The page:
Fitch forecasts Pakistani rupee to average Rs.171.15/USD in 2021

Fitch Solutions forecasts the Pakistani rupee to average 171.15 versus the US dollar next year as soft demand for Pakistani assets by foreign investors will pursue to cool demand for the local currency.

Fitch Solutions, a UK-based macro intelligence provider, said the rupee weakened around 7.1% against the US dollar year-to-date.

“Over the long-term, we forecast the Pakistani rupee to average weaker at Rs171.15/USD in 2021 due to higher structural inflation vis-à-vis the US,” it said in the latest currency roundup report. “We forecast the unit to continue to trade weaker, forecasting the rupee to average Rs163/USD in 2020,”

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Concerns over the country’s debt sustainability caused the rupee to underperform, according to the Fitch.

Public debt has already crossed Rs34.5 trillion, up 8.5% compared with Rs31.8 trillion recorded at June-end 2019. The government relies on borrowing due to reduced revenue collection and overrun in current expenditures that put intense pressure on fiscal accounts and caused a sharp increase in fiscal deficit in recent years.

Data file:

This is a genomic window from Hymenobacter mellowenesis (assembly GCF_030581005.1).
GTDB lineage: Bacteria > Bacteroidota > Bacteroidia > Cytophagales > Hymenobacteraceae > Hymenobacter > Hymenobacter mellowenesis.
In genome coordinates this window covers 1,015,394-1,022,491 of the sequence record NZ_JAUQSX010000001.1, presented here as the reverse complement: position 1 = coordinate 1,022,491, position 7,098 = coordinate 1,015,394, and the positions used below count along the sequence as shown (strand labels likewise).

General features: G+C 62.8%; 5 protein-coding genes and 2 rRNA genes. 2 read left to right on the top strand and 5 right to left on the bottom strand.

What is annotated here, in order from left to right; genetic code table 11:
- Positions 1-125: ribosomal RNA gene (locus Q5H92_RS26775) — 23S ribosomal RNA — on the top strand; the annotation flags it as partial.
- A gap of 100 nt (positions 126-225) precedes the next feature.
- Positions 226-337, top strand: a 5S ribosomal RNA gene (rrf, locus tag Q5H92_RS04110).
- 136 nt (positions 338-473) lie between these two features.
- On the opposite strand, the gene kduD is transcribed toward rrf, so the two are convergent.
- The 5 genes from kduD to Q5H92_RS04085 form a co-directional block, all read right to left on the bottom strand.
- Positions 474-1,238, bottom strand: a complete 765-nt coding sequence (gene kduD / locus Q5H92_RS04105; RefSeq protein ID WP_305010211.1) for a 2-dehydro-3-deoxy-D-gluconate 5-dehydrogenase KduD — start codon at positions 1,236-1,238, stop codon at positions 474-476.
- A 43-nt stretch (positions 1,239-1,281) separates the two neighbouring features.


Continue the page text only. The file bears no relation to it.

The budget deficit was estimated at 9.1% of gross domestic product (GDP) for the last fiscal year. However, many analysts believed that the gap would be between 9%-10% of GDP in FY2020. The deficit increased to 8.9% of GDP in FY2019 compared with 6.6% a year earlier.

Now, the government set an ambitious fiscal deficit target of 7% of GDP for FY2021 and a primary deficit of 0.5% of GDP.

“We see risks from Pakistan’s fiscal position and an overshooting of its fiscal deficit target in FY2020/21,” Fitch Solutions said.

However, Fitch Solutions doesn’t see free-fall in rupee value owing to foreign financing.

“We do not expect a sharper depreciation in the rupee given our expectation for support from international partners, such as the G20 countries, which will boost Pakistan’s foreign exchange reserve base and ease external financing pressures,” it said.

Rupee depreciation is also seen as a boost to keep up foreign exchange reserves as it enhances export competitiveness and discourages imports.

In Pakistan’s case, rupee devaluation could not help in increasing exports. Nevertheless, it brought imports down. Exports declined 6.8% to $21.3 billion during the last fiscal year, whereas imports sharply fell by 18.6% to $44.5 billion.

“Policymakers in Pakistan will likely allow for some depreciation, given lower oil prices should cap inflationary pressures,” Fitch Solutions said.

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